Why they matter and how to write a good one
by Sandringham Research School
by Dr Caroline Creaby, Research School Director
This is a short blog explaining more about the series of ‘Seven Research Informed Pedagogies for Remote Learning’ published recently in collaboration with the Sandringham EdTech Demonstrator School. This is a series of resources outlining recommended pedagogies and related teaching and learning strategies which are helpful for remote teaching. They can be freely downloaded here. The focus of this post is Formative Assessment (page 4).
Formative assessment is the process whereby a teacher uses information about students’ understanding to make adjustments to improve their teaching as they go. And hence why many of us will know this as ‘assessment for learning’ – assessment for the purposes of improving learning – or ‘responsive teaching’. Teachers will commonly use discussions, questions and activities to elicit students’ understanding. In a classroom setting, teachers will also rely on the expressions on their students’ faces, the pace at which students work and other less tangible but nonetheless useful indicators of students’ understanding to help them respond and adapt their teaching. Through remote teaching, several of these tools are no longer at teachers’ disposal which places greater importance on the ones that are left. This short blog hopes to provide some ideas about how teachers can most effectively facilitate opportunities for formative assessment.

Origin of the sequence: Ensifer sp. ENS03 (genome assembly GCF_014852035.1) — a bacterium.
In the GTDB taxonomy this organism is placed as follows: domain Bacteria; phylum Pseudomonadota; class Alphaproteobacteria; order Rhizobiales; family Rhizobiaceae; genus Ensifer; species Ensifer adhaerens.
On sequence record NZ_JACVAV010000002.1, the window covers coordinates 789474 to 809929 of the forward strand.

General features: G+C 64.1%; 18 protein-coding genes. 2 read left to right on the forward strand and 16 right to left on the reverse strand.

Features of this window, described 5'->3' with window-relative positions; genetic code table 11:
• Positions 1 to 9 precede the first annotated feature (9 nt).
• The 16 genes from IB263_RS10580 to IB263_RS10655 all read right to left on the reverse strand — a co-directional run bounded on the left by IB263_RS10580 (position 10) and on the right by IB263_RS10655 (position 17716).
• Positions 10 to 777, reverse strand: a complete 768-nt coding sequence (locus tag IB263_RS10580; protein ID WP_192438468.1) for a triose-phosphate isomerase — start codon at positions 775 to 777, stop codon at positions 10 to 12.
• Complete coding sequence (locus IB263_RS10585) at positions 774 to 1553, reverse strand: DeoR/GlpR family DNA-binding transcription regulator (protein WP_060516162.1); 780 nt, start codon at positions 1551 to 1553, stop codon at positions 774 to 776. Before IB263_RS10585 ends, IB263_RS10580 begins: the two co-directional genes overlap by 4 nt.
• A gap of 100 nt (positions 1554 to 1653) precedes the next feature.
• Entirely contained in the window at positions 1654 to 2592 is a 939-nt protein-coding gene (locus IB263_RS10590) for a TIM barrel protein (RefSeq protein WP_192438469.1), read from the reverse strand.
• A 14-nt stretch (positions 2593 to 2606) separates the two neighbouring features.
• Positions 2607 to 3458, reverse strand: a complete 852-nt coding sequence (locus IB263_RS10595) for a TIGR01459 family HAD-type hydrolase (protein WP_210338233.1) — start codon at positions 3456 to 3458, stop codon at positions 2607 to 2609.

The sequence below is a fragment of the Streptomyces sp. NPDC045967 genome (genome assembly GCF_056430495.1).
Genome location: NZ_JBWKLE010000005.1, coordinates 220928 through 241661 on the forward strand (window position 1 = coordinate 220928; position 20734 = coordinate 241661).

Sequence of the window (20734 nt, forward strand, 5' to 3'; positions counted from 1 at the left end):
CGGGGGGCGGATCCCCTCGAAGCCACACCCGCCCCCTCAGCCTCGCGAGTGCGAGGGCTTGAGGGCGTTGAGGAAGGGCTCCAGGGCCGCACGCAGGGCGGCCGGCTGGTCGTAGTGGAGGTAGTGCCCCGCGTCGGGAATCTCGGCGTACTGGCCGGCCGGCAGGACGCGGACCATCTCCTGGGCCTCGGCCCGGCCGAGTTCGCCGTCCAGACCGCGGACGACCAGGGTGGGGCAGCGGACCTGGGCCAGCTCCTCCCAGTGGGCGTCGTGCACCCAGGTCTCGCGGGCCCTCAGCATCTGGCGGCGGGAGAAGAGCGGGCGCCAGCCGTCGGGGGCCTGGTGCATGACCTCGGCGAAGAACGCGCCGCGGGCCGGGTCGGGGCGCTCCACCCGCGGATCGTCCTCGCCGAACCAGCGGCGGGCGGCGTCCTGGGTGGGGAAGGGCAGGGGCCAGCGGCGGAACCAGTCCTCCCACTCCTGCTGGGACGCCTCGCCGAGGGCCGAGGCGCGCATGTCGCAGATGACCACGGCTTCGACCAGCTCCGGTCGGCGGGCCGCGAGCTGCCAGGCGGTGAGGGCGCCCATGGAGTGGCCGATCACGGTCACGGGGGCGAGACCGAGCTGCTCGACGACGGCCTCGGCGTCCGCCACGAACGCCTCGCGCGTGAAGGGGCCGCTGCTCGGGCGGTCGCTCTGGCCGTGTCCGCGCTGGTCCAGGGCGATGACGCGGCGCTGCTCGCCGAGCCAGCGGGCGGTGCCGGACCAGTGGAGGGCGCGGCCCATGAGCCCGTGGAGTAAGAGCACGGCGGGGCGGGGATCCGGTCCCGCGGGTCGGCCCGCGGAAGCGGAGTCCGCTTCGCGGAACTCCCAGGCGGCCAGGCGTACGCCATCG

Designing well-chosen questions and tasks will identify where students have successfully understood new information or where they are developing misconceptions. Assessing all students’ understanding through a time efficient hinge question for example, rather than just asking few students, builds a more complete picture of understanding within a class. The information from such questions then allows a teacher to see whether they’re able to ‘move on’ confident in the knowledge that most students have understood, or whether a topic needs to be revisited.
Hinge questions are still possible to use when teaching remotely. A colleague of mine, David Williams, our Director of Learning for MFL, has been using the chat function in Google Meet as a questioning tool when he teaches live. Initially, when David was posing a question, the fastest student would put their answer in the chat, leaving the others no thinking time of their own. To enable all students to consider the question and to write their own independent response, David now delays when students can respond. Students can begin writing an answer as soon as he poses a question, but by simply delaying their response from being posted – i.e. when the press ‘enter’ – all students can have the thinking time necessary to produce an independent answer. When students do post, the effect for David is a ‘cascade’ of responses which, despite appearing quickly, are easy to scan for correct or incorrect responses, as well as common mistakes.